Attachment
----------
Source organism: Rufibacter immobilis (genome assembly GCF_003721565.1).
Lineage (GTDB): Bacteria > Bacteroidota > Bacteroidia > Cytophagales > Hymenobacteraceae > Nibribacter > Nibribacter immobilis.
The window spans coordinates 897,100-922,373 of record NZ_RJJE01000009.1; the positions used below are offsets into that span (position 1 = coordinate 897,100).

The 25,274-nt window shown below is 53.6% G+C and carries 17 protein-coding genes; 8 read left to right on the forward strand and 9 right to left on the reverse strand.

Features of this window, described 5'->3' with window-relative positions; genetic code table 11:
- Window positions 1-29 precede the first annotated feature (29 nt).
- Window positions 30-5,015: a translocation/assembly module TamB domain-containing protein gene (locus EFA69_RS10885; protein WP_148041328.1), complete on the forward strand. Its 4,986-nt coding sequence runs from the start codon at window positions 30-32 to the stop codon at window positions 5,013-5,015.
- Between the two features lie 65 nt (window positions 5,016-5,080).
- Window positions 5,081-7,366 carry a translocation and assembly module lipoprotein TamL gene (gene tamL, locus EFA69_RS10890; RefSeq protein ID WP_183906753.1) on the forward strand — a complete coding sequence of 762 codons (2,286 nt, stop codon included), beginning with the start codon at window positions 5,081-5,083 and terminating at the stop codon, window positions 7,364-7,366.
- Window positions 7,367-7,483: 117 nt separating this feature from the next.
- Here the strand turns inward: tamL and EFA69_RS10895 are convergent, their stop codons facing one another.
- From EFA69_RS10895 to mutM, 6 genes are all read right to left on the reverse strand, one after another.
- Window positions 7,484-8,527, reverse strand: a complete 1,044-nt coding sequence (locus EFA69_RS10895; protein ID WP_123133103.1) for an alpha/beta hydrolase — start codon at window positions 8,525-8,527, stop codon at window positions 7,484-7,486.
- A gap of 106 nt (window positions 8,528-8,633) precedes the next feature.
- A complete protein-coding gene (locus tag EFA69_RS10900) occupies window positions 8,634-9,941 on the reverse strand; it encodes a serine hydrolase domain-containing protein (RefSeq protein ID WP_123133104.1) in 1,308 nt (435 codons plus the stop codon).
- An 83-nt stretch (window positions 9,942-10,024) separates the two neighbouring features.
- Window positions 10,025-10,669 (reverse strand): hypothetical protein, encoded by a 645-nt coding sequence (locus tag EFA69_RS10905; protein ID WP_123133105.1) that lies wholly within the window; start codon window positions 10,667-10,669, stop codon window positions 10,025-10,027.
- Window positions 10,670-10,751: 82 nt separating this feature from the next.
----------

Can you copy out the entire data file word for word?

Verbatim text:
Source organism: Rufibacter immobilis (genome assembly GCF_003721565.1).
Lineage (GTDB): Bacteria > Bacteroidota > Bacteroidia > Cytophagales > Hymenobacteraceae > Nibribacter > Nibribacter immobilis.
The window spans coordinates 897,100-922,373 of record NZ_RJJE01000009.1; the positions used below are offsets into that span (position 1 = coordinate 897,100).

The 25,274-nt window shown below is 53.6% G+C and carries 17 protein-coding genes; 8 read left to right on the forward strand and 9 right to left on the reverse strand.

Features of this window, described 5'->3' with window-relative positions; genetic code table 11:
- Window positions 1-29 precede the first annotated feature (29 nt).
- Window positions 30-5,015: a translocation/assembly module TamB domain-containing protein gene (locus EFA69_RS10885; protein WP_148041328.1), complete on the forward strand. Its 4,986-nt coding sequence runs from the start codon at window positions 30-32 to the stop codon at window positions 5,013-5,015.
- Between the two features lie 65 nt (window positions 5,016-5,080).
- Window positions 5,081-7,366 carry a translocation and assembly module lipoprotein TamL gene (gene tamL, locus EFA69_RS10890; RefSeq protein ID WP_183906753.1) on the forward strand — a complete coding sequence of 762 codons (2,286 nt, stop codon included), beginning with the start codon at window positions 5,081-5,083 and terminating at the stop codon, window positions 7,364-7,366.
- Window positions 7,367-7,483: 117 nt separating this feature from the next.
- Here the strand turns inward: tamL and EFA69_RS10895 are convergent, their stop codons facing one another.
- From EFA69_RS10895 to mutM, 6 genes are all read right to left on the reverse strand, one after another.
- Window positions 7,484-8,527, reverse strand: a complete 1,044-nt coding sequence (locus EFA69_RS10895; protein ID WP_123133103.1) for an alpha/beta hydrolase — start codon at window positions 8,525-8,527, stop codon at window positions 7,484-7,486.
- A gap of 106 nt (window positions 8,528-8,633) precedes the next feature.
- A complete protein-coding gene (locus tag EFA69_RS10900) occupies window positions 8,634-9,941 on the reverse strand; it encodes a serine hydrolase domain-containing protein (RefSeq protein ID WP_123133104.1) in 1,308 nt (435 codons plus the stop codon).
- An 83-nt stretch (window positions 9,942-10,024) separates the two neighbouring features.
- Window positions 10,025-10,669 (reverse strand): hypothetical protein, encoded by a 645-nt coding sequence (locus tag EFA69_RS10905; protein ID WP_123133105.1) that lies wholly within the window; start codon window positions 10,667-10,669, stop codon window positions 10,025-10,027.
- Window positions 10,670-10,751: 82 nt separating this feature from the next.